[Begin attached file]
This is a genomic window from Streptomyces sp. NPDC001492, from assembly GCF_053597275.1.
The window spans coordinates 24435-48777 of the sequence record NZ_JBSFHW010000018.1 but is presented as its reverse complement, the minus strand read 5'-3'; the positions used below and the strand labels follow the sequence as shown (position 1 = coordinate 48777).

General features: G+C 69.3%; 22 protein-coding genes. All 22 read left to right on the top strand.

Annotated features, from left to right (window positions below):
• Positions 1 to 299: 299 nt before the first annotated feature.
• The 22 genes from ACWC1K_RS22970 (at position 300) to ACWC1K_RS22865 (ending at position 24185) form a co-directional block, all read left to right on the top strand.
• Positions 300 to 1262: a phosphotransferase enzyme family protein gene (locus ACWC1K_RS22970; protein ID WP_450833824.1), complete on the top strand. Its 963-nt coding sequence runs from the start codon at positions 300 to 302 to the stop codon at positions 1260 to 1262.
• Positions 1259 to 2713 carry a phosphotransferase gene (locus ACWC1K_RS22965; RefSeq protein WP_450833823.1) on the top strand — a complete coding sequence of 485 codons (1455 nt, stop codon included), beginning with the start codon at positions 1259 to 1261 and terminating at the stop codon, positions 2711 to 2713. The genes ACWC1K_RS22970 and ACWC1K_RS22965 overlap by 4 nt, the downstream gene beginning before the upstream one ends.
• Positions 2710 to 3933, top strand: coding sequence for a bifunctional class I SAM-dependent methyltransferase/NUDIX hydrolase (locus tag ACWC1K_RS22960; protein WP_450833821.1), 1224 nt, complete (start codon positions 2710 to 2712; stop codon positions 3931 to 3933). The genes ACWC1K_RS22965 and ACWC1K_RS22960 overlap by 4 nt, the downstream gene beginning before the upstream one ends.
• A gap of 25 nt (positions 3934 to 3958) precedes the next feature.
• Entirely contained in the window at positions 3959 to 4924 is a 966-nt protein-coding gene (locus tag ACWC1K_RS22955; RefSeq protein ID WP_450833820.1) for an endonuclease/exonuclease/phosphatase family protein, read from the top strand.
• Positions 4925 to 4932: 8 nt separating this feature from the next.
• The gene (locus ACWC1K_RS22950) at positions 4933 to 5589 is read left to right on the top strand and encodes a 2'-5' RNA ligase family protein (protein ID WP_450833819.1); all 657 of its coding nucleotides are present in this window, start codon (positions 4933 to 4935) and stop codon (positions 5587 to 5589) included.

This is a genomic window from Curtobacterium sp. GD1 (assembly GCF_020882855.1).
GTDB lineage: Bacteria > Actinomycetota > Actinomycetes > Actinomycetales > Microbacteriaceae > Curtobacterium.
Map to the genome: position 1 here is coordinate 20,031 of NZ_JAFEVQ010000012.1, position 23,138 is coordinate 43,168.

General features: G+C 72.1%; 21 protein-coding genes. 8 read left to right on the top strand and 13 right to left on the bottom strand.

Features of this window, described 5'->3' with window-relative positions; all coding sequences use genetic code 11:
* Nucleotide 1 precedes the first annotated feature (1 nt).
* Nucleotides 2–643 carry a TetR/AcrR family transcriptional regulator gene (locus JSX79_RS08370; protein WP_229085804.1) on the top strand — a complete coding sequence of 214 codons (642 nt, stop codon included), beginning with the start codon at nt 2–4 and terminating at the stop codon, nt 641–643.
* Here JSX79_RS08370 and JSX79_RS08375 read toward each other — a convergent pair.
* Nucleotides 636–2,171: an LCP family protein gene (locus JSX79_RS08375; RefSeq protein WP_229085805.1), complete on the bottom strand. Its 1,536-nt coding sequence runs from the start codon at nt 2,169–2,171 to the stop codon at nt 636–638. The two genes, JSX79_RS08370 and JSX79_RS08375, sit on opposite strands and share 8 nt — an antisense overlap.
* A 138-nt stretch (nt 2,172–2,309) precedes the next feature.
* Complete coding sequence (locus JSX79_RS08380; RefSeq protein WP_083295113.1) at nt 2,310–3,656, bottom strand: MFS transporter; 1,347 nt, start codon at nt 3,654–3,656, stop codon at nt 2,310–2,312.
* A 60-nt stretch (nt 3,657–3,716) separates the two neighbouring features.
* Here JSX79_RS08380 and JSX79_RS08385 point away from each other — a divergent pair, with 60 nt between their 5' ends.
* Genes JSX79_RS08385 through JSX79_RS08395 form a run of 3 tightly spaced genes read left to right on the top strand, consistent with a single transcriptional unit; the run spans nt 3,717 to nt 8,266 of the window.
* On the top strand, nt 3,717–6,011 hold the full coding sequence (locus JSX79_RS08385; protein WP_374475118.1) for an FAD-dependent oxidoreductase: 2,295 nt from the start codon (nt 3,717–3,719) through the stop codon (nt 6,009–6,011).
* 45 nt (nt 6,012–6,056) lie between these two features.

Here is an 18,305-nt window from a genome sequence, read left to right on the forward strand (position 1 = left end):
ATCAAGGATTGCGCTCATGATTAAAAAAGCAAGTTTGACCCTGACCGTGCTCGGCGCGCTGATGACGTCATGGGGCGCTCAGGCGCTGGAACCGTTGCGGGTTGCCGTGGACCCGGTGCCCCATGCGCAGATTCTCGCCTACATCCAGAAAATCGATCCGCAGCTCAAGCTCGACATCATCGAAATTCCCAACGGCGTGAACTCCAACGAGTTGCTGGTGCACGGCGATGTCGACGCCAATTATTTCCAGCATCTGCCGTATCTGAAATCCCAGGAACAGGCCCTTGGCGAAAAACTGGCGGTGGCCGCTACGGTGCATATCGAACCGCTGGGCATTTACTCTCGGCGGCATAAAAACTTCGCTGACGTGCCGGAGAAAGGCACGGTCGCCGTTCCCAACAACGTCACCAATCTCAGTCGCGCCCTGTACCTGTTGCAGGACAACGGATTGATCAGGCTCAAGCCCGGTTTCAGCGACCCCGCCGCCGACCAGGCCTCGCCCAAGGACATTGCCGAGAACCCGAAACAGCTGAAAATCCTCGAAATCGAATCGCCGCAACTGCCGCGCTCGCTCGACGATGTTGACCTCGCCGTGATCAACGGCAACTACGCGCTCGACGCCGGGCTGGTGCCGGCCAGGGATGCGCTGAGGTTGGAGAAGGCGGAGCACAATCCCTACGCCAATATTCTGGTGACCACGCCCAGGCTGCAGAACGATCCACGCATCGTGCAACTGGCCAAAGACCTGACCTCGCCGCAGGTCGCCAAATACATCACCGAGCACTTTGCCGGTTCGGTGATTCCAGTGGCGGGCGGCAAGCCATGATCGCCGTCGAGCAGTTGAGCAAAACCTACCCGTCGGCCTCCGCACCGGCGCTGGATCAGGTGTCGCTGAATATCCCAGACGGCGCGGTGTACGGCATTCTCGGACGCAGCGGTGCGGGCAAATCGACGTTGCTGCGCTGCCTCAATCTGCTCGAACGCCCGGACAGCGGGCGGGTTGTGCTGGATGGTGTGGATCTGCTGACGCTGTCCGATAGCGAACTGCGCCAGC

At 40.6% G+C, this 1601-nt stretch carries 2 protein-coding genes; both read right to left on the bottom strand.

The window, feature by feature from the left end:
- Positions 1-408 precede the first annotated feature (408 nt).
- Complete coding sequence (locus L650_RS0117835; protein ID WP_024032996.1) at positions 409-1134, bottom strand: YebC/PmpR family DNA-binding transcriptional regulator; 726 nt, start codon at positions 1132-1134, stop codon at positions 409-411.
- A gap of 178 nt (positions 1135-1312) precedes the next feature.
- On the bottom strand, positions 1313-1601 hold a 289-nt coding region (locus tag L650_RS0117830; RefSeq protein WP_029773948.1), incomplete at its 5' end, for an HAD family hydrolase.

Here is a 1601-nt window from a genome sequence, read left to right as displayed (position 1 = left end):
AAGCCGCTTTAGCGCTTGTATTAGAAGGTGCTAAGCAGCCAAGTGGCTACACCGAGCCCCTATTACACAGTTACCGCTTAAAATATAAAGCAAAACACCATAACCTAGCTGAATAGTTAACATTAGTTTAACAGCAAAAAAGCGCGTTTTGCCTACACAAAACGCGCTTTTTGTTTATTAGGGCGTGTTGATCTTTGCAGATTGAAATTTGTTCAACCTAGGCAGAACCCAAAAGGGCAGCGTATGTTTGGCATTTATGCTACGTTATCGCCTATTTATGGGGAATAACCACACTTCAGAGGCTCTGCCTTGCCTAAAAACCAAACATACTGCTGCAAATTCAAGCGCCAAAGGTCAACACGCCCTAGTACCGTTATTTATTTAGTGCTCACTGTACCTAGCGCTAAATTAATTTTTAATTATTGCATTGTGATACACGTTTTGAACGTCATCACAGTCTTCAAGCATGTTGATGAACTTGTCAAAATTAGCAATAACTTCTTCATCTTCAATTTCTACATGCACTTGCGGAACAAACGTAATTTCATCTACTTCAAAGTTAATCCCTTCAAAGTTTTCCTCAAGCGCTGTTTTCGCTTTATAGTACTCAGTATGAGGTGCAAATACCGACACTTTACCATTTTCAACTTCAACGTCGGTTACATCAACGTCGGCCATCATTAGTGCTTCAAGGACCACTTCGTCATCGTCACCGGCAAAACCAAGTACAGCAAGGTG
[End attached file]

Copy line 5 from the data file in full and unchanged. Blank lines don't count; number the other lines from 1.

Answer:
• Positions 1 to 299: 299 nt before the first annotated feature.